I miss that place. If I have a chance, I’ll go back there again. It’s just that mud house and the water nearby and the Ganges down there.
If you don’t have any responsibility and pressure, no matter what you eat, it tastes like Heaven. And you don’t even care what you eat, as long as it’s vegan, of course. And in Rishikesh for example, or many holy places, they don’t sell alcohol, eggs, meat, nothing. It’s forbidden. So, if you live there, you’re sure you just eat vegan. You don’t need to ask. People also sell vegan all the time. Even a small vendor on the street, it’s all vegan, nothing else. I would’ve loved to stay there forever. Now when I think about it, I still feel very nostalgic.
(About ten, fifteen years back, some masters in Rishikesh, they used to promote veganism. Like I was a child when I read the pamphlet promoting veganism, that we shouldn’t…) Where? (In Rishikesh.) In Rishikesh? (Yes, Master.) No need to promote! Everybody sells vegan only. (Yes, Master.) Oh, you mean for the visitors. (For the visitors, yes, and…) You did? You’ve gone there? (Yes, Master.) I didn’t see you. I love that place, but I didn’t live in downtown. I lived on a higher mountain, only mud houses and natural water. But next to the Ganges, that’s what I loved. You just walk down one, two, or three minutes – not really three minutes, I walked slow – and then you can immerse yourself. Even in summer the water is so cool, it’s so cool. It melted from the ice at the top, always melted ice coming down, very cool.
This is the same as that one you have. Thank you. Share it with the kitchen, OK? This is for the kitchen. Take it inside. Apple juice? Again? Thanks a lot. Another apple juice. Told you. Whatever I say, come more.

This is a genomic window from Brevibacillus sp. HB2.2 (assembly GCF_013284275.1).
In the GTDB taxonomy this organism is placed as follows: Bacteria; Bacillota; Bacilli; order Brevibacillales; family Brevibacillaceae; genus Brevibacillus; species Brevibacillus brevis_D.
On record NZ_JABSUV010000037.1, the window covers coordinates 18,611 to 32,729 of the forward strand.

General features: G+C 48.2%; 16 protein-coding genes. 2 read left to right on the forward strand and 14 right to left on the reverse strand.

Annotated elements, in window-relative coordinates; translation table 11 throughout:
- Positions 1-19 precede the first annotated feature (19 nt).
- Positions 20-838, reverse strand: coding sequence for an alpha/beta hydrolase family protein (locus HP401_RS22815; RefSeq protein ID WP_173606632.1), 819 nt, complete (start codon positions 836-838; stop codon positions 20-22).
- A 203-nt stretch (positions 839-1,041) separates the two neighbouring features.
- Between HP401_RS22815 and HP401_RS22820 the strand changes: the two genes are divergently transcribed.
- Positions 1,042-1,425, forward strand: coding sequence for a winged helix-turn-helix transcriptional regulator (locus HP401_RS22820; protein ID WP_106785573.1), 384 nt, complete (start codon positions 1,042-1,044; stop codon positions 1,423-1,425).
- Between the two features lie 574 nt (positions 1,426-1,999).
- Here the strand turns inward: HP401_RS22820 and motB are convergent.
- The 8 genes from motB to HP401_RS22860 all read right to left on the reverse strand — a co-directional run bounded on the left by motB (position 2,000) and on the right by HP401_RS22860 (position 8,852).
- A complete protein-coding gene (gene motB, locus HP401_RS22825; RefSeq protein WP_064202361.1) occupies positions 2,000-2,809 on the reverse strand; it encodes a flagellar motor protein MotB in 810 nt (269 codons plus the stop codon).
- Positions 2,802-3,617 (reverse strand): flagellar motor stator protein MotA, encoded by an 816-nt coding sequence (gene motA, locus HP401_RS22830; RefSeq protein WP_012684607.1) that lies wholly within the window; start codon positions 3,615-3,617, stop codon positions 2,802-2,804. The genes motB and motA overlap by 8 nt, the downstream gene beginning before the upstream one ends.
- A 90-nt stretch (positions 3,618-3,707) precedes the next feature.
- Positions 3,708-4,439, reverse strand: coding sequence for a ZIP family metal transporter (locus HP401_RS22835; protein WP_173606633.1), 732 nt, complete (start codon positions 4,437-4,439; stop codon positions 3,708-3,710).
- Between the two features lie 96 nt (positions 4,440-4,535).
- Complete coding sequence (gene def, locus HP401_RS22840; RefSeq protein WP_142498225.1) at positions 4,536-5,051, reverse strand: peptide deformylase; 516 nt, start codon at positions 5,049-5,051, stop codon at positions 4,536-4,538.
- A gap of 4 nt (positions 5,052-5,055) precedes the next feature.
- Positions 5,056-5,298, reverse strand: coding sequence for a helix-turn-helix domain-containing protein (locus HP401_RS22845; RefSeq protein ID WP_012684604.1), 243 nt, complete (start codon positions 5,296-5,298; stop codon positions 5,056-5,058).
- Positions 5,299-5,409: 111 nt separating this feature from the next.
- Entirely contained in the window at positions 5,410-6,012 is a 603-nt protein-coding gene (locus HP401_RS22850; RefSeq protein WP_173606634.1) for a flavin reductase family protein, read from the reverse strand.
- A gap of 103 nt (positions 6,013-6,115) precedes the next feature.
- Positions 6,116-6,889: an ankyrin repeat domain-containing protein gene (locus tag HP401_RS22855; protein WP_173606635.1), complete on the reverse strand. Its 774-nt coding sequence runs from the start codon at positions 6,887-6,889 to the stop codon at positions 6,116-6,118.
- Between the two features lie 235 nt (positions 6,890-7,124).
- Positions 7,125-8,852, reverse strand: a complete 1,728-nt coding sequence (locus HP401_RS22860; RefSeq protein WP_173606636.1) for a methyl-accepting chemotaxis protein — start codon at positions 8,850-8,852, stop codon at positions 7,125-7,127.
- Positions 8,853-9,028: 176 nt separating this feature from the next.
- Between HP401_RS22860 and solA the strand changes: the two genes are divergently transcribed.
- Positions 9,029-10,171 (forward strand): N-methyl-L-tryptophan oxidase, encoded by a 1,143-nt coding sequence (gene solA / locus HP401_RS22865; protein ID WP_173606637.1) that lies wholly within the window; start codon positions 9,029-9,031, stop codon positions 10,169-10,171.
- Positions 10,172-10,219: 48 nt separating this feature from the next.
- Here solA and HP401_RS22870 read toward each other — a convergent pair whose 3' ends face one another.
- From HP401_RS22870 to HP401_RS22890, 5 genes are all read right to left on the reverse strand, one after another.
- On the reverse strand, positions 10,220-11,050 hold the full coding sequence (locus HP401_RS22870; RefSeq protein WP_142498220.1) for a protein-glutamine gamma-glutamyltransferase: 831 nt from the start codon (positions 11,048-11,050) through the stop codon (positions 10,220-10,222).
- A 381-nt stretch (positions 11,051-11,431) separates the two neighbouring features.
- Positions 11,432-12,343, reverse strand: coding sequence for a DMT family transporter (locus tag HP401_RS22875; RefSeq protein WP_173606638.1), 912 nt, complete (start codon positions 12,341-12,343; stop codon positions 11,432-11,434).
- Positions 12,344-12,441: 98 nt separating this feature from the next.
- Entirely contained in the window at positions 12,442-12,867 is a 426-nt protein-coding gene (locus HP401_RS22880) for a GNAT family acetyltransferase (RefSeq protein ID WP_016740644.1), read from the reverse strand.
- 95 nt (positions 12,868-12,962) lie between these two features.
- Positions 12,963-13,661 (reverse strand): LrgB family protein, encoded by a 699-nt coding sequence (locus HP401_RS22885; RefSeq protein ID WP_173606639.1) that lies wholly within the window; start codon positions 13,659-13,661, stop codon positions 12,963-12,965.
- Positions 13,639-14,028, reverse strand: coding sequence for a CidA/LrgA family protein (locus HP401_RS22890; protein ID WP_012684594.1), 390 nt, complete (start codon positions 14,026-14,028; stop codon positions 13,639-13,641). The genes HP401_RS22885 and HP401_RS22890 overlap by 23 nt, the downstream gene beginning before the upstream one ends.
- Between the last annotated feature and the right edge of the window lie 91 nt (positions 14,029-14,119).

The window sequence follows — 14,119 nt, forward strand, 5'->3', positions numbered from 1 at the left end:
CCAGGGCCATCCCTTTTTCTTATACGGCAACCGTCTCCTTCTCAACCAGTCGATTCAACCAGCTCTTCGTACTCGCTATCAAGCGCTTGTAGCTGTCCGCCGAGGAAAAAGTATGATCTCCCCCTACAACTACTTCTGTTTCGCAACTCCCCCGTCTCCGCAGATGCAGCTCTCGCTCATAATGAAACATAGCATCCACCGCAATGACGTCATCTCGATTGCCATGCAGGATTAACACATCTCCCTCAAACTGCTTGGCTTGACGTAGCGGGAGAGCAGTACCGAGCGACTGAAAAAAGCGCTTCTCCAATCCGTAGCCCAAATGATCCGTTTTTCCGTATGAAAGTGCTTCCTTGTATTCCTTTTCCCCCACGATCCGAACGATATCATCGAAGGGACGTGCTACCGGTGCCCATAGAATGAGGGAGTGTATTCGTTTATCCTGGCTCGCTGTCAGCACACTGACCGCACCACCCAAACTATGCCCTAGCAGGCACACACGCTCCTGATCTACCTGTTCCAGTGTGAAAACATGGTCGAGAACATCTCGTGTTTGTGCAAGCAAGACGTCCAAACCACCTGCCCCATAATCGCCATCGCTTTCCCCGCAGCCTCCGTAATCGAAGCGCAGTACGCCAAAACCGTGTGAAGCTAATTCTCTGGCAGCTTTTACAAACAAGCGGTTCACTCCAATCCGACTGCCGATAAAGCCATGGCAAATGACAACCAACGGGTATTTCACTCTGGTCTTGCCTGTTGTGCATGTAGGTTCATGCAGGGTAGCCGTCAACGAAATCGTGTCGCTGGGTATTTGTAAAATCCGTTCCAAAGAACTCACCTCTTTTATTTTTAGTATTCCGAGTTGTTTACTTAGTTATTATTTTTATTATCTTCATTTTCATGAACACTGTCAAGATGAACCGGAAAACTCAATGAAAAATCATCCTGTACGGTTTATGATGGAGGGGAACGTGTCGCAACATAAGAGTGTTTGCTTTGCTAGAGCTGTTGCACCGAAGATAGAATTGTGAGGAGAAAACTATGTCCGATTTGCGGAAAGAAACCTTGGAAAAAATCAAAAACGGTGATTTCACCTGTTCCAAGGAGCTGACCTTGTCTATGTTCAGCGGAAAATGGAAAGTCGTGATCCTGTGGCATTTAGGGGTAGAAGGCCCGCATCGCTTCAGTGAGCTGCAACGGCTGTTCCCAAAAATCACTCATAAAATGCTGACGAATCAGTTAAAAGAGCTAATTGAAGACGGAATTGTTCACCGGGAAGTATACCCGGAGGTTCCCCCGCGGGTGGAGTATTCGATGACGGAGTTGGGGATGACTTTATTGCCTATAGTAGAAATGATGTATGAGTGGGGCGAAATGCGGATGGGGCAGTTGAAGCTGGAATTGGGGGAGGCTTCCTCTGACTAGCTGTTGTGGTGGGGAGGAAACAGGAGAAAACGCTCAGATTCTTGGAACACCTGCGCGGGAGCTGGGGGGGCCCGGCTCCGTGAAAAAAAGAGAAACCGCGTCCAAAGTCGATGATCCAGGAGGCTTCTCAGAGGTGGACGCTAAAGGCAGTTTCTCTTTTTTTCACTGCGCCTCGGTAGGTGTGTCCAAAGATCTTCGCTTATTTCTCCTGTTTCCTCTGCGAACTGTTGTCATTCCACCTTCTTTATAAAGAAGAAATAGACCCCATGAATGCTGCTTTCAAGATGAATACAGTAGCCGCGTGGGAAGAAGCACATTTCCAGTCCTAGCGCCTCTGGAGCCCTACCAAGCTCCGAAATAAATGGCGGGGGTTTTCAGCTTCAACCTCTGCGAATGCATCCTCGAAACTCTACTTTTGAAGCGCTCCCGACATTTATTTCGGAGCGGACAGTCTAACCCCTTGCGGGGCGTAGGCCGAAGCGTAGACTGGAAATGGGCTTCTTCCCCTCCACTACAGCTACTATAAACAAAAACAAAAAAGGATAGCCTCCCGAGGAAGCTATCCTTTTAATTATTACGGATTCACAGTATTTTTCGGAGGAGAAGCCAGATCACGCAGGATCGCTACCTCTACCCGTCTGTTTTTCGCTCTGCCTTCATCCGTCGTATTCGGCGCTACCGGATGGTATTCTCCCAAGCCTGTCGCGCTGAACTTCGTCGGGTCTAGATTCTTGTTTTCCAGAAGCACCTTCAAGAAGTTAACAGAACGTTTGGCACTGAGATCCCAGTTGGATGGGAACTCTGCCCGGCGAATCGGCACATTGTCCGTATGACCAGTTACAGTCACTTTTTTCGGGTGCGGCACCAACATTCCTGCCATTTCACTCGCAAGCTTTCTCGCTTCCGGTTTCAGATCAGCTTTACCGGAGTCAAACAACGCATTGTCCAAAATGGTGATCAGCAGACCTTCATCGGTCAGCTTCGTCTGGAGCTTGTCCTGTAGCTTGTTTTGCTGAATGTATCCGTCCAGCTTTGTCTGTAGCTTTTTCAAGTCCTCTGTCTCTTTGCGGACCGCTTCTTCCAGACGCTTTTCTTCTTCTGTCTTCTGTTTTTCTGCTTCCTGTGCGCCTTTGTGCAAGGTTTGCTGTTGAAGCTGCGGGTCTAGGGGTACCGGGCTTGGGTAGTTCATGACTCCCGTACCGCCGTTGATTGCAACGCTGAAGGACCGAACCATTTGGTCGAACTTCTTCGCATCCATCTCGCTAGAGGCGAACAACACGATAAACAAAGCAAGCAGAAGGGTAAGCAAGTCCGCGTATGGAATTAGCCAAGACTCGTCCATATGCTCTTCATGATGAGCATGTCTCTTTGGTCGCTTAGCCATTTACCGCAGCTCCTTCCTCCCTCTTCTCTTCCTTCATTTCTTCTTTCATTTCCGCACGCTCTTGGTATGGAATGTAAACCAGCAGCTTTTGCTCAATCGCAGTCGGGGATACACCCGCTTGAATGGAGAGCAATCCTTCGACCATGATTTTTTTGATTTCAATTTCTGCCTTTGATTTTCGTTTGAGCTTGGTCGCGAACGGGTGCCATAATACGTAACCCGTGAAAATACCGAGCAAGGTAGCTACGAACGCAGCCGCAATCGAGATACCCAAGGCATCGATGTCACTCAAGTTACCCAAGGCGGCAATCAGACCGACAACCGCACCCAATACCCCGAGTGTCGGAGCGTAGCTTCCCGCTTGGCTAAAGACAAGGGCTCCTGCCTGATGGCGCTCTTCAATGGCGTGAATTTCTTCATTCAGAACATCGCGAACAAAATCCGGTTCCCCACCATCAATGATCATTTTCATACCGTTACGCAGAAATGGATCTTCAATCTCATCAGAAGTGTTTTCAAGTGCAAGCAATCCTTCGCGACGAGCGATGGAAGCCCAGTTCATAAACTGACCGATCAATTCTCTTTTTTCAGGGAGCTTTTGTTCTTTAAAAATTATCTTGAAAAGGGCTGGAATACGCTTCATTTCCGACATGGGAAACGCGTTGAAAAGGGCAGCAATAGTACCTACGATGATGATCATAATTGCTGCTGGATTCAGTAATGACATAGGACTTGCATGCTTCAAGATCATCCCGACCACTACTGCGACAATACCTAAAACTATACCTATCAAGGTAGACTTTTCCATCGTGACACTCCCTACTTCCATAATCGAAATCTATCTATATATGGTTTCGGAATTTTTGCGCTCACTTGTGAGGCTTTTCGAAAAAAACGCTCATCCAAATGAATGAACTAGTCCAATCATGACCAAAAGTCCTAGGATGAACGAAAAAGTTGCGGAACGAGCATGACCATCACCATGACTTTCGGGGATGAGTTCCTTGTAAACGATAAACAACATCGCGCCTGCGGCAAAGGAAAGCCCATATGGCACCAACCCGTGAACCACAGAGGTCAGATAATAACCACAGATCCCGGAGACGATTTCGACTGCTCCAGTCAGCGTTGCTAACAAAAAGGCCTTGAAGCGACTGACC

From all the places I went in India, I miss Rishikesh the most because everything good happened there. And I lived in a small mud hut, but I loved it so much. Every day, I went to sleep on the roof. And there were always some people who joined me, a couple of people, Westerners, around me. And then I had natural water coming out to wash my clothes, to cook. I cooked very little, but it was still good water. And then I’d go down in the Ganges to do ablutions and alms, put the clothes on the rocks to dry. One, two hours only and then you can wear it. I miss that place. If I have a chance, I’ll go back there again. It’s just that mud house and the water nearby and the Ganges down there. Not even three minutes. It’s not long; it’s just right on the banks of the river. It’s just very high, so you have to go down. It’s a little bit sloppy, but a very good road. Just a dirt road, but very good to go.
I also stayed in Dharamshala in the forest, also in a mud house. It’s more civilized there; a lot of people, a lot of Westerners, a lot of monks and nuns all the time. But I like Rishikesh more. I almost drowned there, and I still like it. Because I went into the middle of the Ganges to meditate and that day it rained from the upper level. The water covered all the stones. I couldn’t see any stepping-stones, but somehow I came home. Now I can’t remember how I did it. Because when the water is high, you don’t see anything. When it’s not high, you can choose the stones. Just step and go out.
I met one yogi. He lived in the cave on the Ganges, and he seemed a holy man. So, I came and paid homage to him. I offered a melon. That’s all I could afford at that time. Melon’s very cheap. In India, everything’s cheap. My clothes also, even tailor-made, very cheap, and just cotton. I chose the cheapest cotton, it was still beautiful. They made it and it fit me, two pairs.
And then I met this yogi, and he was an old man. He sat in the cave and there were some disciples surrounding him. So, I said to him, “Master, it’s not comfortable that you live here like this because the wind is blowing and the sand is blowing everywhere. Don’t you feel uncomfortable? Don’t you feel it’s too harsh?” He said, “No. There are many people who live in more harsh conditions than I.” Wow, so I shut up. He was right, he was right. I knew that, in India. But what I meant was that a master should not endure so much. That’s what I meant. He was old already, he should be somewhere comfortable, being looked after. That’s what I meant. But he couldn’t have cared less, so I couldn’t have cared less.